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Photo by Anthony Gebrehiwot.

This Is What Toronto's 2018 AfroChic Festival Looked Like

AfroChic Cultural Arts Festival is not just any annual festival—it's very black and filled with immense pride.

If you have not already, you should visit Toronto, Canada or at least start looking into flights. Toronto is a vibrant city that is bursting at the seams with creativity. Basically, the whole city is a vibe, but during the annual AfroChic Cultural Arts Festival, the city really proved that it is truly special.

When I got off the elevator at the CarlU, I was thrusted into another world. It was a mix of Wakanda meets a magical rainforest. Before checking in at the registration table, a live band dipped into Bob Marley's timeless catalogue and life size paintings of beautiful black women lined the room. Before I knew it, I was headed to the market that hosted all the vendors. I literally spent all my cash on black owned products. Some of my favorite vendors were Mamas Life Products (I basically bought all their shampoo and vanilla scented shea butter), Eyeni, JV Accessories, Anna Fora and Stolen from Africa.

The AfroChic Festival is not just any annual festival, it is very black and filled with immense pride. Attendees don't just pull up looking regular. They show out.


Photo by Anthony Gebrehiwot.


One of my favorite acts of the night had to be Trap Yoga Bae, who walked us through various ratchet affirmations and VERY Black yoga poses such as how to "back that ass up like Juvenile into a downward facing dog pose" or the "secure the bag pose." She was entertaining and I felt represented in so many ways.

The hosts for the evening were none other than, Femi Lawson and Amanda Parris. They are staple voices in the city and it was a proud moment for all of us to watch them introduce a star-studded line up and the festival's headliner, DJ Lo Down Loretta Brown a.k.a Erykah Badu. The artists who took the stage have been carving out their own lanes both locally and internationally. We saw performances from Shi Wisdom, 11:11, Jayd Ink and then Ms. Badu played a DJ set that really made us all feel present. As I looked around there wasn't a single person standing still.

Day two of the festival consisted of the most beautiful weather, a panoramic view of the city, a panel discussion and an intimate conversation with Ms. Erykah Badu. Yes—she spent two full days with us. The panel discussion covered so many things. My notebook was filled with resources and companies I will surely be looking into. The panelists were diverse in terms of the type of work they do, but one of my favorites was Lauren Simmons, who recently took social media by storm with her story of being the youngest black woman to work for the New York Stock Exchange. She was very sweet, articulate and wise beyond her years. I still cannot believe she is 23 years old.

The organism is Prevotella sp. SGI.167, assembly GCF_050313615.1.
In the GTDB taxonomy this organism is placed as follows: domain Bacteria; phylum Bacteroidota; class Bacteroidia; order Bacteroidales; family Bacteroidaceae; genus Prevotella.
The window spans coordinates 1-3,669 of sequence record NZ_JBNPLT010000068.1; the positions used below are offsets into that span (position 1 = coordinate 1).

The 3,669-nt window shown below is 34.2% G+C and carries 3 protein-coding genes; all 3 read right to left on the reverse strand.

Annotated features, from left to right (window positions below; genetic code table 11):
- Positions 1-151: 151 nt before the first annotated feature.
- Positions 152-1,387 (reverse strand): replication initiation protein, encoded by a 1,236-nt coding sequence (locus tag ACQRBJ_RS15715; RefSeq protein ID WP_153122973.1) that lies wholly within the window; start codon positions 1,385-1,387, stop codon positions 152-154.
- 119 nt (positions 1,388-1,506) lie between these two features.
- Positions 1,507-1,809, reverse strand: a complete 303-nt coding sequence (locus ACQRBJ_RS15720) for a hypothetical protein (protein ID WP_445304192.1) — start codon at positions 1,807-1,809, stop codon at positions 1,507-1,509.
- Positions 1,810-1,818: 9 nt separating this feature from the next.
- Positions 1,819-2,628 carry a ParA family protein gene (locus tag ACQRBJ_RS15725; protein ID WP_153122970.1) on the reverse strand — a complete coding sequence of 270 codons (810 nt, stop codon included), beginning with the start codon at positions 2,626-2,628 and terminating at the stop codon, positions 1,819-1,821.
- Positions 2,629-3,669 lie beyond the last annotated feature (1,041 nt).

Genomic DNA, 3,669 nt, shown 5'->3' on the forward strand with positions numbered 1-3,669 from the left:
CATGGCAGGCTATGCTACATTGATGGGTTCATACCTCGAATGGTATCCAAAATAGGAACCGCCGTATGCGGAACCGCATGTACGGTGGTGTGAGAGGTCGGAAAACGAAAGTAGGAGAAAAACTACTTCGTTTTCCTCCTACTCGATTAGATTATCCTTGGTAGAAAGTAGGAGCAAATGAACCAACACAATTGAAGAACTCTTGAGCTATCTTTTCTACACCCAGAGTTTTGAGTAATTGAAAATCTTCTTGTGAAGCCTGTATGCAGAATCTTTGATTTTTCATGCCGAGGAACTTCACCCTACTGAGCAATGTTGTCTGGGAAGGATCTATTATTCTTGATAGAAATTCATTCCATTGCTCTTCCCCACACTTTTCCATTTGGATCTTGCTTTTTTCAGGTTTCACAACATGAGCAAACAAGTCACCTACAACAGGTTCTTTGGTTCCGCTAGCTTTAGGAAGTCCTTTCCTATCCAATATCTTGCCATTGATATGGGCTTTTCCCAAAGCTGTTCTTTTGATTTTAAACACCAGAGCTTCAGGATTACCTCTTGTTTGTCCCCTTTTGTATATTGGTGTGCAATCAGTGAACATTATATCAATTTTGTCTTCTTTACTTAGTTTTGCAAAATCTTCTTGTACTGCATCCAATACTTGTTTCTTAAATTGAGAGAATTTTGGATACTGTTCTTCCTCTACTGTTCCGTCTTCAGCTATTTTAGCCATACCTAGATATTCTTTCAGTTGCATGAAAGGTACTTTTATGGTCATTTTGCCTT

The room was attentive and calm. Everyone showed up to learn something new about building generational wealth, themselves or the community as a whole. Some guests greeted friends with emphasized shrieks of happiness and hugs filled with love. I think I saw a softer side to the city on this day. There was honesty and a lot of vulnerability. I saw young black men thank Erykah Badu for her contributions, a few women shared their personal stories and many sat within the stillness that could only be felt if you were really tapped into the moment. Ms. Badu reminded us that we are all human. What is for us will present itself when the time is right. She is a nurturer and I felt as though parts of me were healed simply by being in her presence.

That said, AfroChic is a festival you do not want to miss! See you next year?

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6 Samples From 'Éthiopiques' in Hip-Hop

A brief history of Ethio-jazz cultural exchange featuring songs by Nas & Damian Marley, K'naan, Madlib and more.

This article was originally published on OkayAfrica in March, 2017. We're republishing it here for our Crossroads series.

It's 2000 something. I'm holed up in my bedroom searching for samples to chop up on Fruity Loops. While deep into the free-market jungle of Amazon's suggested music section, I stumble across a compilation of Ethiopian music with faded pictures of nine guys jamming in white suit jackets. I press play on the 30 second sample.

My mind races with the opportunities these breakbeats offered a budding beat maker. Catchy organs, swinging horns, funky guitar riffs, soulful melodies and grainy and pained vocalists swoon over love lost and gained. Sung in my mother tongue—Amharic—this was a far cry from the corny synthesizer music of the 1990s that my parents played on Saturday mornings. I could actually sample this shit.

The next day, I burn a CD and pop it into my dad's car. His eyes light up when the first notes ooze out of the speakers. “Where did you get this?" He asks puzzlingly. “The internet," I respond smiling.

In the 1970s my dad was one of thousands of high school students in Addis Ababa protesting the monarchy. The protests eventually created instability which lead to a coup d'état. The monarchy was overthrown and a Marxist styled military junta composed of low ranking officers called the Derg came to power. The new regime subsequently banned music they deemed to be counter revolutionary. When the Derg came into power, Amha Eshete, a pioneering record producer and founder of Ahma Records, fled to the US and the master recordings of his label's tracks somehow ended up in a warehouse in Greece.

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